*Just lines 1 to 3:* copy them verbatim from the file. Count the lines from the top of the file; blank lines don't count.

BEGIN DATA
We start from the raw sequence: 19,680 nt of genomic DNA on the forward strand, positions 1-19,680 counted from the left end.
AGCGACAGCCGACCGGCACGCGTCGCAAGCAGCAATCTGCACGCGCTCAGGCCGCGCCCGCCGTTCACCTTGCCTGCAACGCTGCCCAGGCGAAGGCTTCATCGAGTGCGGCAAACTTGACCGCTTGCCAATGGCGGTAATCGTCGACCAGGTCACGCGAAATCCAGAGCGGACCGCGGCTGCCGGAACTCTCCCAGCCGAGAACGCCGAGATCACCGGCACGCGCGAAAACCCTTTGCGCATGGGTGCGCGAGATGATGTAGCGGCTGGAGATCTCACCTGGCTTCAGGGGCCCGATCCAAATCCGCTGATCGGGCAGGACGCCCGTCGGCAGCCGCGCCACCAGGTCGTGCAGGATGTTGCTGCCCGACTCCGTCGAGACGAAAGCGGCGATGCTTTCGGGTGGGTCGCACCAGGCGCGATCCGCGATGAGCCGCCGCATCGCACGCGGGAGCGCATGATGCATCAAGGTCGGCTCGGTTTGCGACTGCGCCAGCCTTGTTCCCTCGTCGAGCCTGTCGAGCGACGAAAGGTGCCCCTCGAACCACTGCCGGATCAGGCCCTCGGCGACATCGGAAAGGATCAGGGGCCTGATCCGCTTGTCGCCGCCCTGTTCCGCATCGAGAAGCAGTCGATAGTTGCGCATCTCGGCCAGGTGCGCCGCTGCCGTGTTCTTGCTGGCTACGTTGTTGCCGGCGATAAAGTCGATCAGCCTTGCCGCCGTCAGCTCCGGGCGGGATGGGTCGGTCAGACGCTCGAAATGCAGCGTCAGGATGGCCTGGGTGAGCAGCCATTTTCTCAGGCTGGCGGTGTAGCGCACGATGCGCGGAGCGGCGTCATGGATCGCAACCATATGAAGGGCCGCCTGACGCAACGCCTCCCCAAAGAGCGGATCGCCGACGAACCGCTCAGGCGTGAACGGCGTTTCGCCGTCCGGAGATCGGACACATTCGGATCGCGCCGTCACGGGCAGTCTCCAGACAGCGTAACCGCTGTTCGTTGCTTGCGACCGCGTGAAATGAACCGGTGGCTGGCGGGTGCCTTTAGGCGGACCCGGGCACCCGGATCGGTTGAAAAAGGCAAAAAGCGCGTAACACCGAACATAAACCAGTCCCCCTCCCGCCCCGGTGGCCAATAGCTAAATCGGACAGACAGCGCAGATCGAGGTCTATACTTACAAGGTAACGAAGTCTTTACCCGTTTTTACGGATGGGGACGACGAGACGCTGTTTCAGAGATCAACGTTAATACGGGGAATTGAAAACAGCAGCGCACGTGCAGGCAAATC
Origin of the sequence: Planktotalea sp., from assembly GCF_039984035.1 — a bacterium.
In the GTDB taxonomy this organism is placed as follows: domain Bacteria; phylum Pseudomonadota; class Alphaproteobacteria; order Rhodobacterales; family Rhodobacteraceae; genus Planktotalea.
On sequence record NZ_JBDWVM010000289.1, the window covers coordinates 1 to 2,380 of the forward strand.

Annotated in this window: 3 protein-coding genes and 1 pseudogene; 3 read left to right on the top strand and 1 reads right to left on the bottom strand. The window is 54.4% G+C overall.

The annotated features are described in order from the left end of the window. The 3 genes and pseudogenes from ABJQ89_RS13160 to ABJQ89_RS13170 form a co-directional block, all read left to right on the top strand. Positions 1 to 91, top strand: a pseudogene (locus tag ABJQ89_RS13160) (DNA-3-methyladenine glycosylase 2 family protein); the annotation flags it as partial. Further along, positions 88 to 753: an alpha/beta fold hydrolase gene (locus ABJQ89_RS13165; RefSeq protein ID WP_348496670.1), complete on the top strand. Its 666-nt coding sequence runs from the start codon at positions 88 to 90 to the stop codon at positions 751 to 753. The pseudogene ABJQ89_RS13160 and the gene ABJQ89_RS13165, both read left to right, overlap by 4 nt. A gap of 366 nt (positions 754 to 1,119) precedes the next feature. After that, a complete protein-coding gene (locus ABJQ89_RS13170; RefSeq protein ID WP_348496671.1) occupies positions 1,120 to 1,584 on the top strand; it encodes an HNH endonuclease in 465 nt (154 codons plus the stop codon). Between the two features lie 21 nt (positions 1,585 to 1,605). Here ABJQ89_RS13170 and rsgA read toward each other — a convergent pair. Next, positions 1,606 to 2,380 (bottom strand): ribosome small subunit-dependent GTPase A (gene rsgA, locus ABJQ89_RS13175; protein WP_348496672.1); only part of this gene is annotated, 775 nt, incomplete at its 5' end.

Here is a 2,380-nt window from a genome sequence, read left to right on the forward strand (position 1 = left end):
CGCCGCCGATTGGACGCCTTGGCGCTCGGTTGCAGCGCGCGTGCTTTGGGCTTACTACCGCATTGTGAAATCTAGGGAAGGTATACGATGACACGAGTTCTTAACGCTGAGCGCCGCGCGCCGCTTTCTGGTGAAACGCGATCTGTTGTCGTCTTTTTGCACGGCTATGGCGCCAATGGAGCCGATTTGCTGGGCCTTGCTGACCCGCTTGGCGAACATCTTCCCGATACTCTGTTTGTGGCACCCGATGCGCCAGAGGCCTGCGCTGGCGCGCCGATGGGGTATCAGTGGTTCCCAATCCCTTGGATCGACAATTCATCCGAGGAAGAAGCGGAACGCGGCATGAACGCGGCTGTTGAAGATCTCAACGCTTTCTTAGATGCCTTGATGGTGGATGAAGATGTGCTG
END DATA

We start from the raw sequence: 19,680 nt of genomic DNA on the forward strand, positions 1-19,680 counted from the left end.
AGCGACAGCCGACCGGCACGCGTCGCAAGCAGCAATCTGCACGCGCTCAGGCCGCGCCCGCCGTTCACCTTGCCTGCAACGCTGCCCAGGCGAAGGCTTCATCGAGTGCGGCAAACTTGACCGCTTGCCAATGGCGGTAATCGTCGACCAGGTCACGCGAAATCCAGAGCGGACCGCGGCTGCCGGAACTCTCCCAGCCGAGAACGCCGAGATCACCGGCACGCGCGAAAACCCTTTGCGCATGGGTGCGCGAGATGATGTAGCGGCTGGAGATCTCACCTGGCTTCAGGGGCCCGATCCAAATCCGCTGATCGGGCAGGACGCCCGTCGGCAGCCGCGCCACCAGGTCGTGCAGGATGTTGCTGCCCGACTCCGTCGAGACGAAAGCGGCGATGCTTTCGGGTGGGTCGCACCAGGCGCGATCCGCGATGAGCCGCCGCATCGCACGCGGGAGCGCATGATGCATCAAGGTCGGCTCGGTTTGCGACTGCGCCAGCCTTGTTCCCTCGTCGAGCCTGTCGAGCGACGAAAGGTGCCCCTCGAACCACTGCCGGATCAGGCCCTCGGCGACATCGGAAAGGATCAGGGGCCTGATCCGCTTGTCGCCGCCCTGTTCCGCATCGAGAAGCAGTCGATAGTTGCGCATCTCGGCCAGGTGCGCCGCTGCCGTGTTCTTGCTGGCTACGTTGTTGCCGGCGATAAAGTCGATCAGCCTTGCCGCCGTCAGCTCCGGGCGGGATGGGTCGGTCAGACGCTCGAAATGCAGCGTCAGGATGGCCTGGGTGAGCAGCCATTTTCTCAGGCTGGCGGTGTAGCGCACGATGCGCGGAGCGGCGTCATGGATCGCAACCATATGAAGGGCCGCCTGACGCAACGCCTCCCCAAAGAGCGGATCGCCGACGAACCGCTCAGGCGTGAACGGCGTTTCGCCGTCCGGAGATCGGACACATTCGGATCGCGCCGTCACGGGCAGTCTCCAGACAGCGTAACCGCTGTTCGTTGCTTGCGACCGCGTGAAATGAACCGGTGGCTGGCGGGTGCCTTTAGGCGGACCCGGGCACCCGGATCGGTTGAAAAAGGCAAAAAGCGCGTAACACCGAACATAAACCAGTCCCCCTCCCGCCCCGGTGGCCAATAGCTAAATCGGACAGACAGCGCAGATCGAGGTCTATACTTACAAGGTAACGAAGTCTTTACCCGTTTTTACGGATGGGGACGACGAGACGCTGTTTCAGAGATCAACGTTAATACGGGGAATTGAAAACAGCAGCGCACGTGCAGGCAAATC
Origin of the sequence: Planktotalea sp., from assembly GCF_039984035.1 — a bacterium.